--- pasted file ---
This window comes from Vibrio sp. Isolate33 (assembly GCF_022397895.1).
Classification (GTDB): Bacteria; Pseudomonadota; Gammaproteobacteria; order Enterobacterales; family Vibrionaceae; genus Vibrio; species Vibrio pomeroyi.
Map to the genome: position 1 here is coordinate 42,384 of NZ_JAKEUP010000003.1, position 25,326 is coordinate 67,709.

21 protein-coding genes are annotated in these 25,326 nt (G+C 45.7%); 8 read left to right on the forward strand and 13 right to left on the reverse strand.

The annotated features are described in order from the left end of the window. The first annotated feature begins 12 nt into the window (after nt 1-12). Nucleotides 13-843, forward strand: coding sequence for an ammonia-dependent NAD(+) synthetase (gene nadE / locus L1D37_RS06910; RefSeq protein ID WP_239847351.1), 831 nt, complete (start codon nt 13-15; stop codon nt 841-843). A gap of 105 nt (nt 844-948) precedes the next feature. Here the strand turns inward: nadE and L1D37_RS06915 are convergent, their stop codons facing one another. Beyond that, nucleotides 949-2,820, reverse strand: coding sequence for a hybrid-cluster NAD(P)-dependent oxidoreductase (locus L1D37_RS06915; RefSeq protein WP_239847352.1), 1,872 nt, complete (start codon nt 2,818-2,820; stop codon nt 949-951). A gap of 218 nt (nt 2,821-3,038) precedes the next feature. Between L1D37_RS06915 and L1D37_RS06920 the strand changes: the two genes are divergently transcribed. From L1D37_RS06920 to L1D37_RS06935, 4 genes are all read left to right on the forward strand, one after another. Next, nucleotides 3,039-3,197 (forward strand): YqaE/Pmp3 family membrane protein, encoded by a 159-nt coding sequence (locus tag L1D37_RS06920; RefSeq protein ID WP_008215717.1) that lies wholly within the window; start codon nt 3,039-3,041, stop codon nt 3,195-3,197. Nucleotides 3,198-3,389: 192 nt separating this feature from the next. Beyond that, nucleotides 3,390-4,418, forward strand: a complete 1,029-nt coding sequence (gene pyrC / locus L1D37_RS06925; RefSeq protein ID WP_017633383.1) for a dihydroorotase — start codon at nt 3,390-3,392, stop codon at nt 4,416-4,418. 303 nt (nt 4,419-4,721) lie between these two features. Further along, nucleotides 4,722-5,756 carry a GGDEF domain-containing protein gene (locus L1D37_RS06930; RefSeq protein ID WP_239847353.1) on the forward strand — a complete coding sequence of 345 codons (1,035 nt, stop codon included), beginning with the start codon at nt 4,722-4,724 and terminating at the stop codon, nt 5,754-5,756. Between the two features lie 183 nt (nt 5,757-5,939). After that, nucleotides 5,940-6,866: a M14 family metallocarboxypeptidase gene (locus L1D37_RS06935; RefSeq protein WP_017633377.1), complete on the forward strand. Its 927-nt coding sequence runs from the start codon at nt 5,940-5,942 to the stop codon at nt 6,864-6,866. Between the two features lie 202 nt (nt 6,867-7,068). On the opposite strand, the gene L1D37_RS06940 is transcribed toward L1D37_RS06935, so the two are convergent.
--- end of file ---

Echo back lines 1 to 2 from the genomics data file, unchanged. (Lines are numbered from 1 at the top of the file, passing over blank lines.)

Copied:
This window comes from Vibrio sp. Isolate33 (assembly GCF_022397895.1).
Classification (GTDB): Bacteria; Pseudomonadota; Gammaproteobacteria; order Enterobacterales; family Vibrionaceae; genus Vibrio; species Vibrio pomeroyi.